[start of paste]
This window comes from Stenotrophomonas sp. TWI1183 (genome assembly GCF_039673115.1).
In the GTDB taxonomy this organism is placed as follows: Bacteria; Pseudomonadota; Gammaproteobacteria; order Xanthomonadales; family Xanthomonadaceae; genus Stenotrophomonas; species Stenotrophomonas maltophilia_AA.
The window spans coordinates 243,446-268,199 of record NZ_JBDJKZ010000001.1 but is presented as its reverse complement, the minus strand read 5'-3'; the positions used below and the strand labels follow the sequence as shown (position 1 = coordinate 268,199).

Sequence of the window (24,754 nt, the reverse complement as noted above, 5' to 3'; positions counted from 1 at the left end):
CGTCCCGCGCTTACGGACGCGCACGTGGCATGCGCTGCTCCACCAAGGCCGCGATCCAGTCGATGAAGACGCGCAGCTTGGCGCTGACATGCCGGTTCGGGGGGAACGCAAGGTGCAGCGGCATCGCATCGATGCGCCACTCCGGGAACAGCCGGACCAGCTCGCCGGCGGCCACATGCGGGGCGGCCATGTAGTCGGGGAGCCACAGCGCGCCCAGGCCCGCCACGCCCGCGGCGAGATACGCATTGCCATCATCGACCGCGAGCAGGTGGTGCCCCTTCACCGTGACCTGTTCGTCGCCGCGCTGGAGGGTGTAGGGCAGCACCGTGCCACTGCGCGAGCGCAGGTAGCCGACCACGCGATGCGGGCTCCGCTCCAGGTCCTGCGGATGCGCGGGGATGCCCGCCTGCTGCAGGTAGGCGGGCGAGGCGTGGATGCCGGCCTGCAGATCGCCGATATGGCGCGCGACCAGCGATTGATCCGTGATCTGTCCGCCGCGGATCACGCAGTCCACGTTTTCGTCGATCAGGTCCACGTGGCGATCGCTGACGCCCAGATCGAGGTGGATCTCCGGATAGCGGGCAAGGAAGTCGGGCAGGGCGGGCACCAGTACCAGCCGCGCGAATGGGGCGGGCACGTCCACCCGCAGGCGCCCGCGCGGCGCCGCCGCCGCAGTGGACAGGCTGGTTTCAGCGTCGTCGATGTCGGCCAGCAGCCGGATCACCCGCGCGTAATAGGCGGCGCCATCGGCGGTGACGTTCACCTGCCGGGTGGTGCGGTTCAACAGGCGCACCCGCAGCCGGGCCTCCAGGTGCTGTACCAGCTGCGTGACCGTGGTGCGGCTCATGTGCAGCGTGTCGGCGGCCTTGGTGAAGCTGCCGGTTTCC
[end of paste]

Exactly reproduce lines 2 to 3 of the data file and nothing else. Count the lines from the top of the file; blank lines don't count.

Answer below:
In the GTDB taxonomy this organism is placed as follows: Bacteria; Pseudomonadota; Gammaproteobacteria; order Xanthomonadales; family Xanthomonadaceae; genus Stenotrophomonas; species Stenotrophomonas maltophilia_AA.
The window spans coordinates 243,446-268,199 of record NZ_JBDJKZ010000001.1 but is presented as its reverse complement, the minus strand read 5'-3'; the positions used below and the strand labels follow the sequence as shown (position 1 = coordinate 268,199).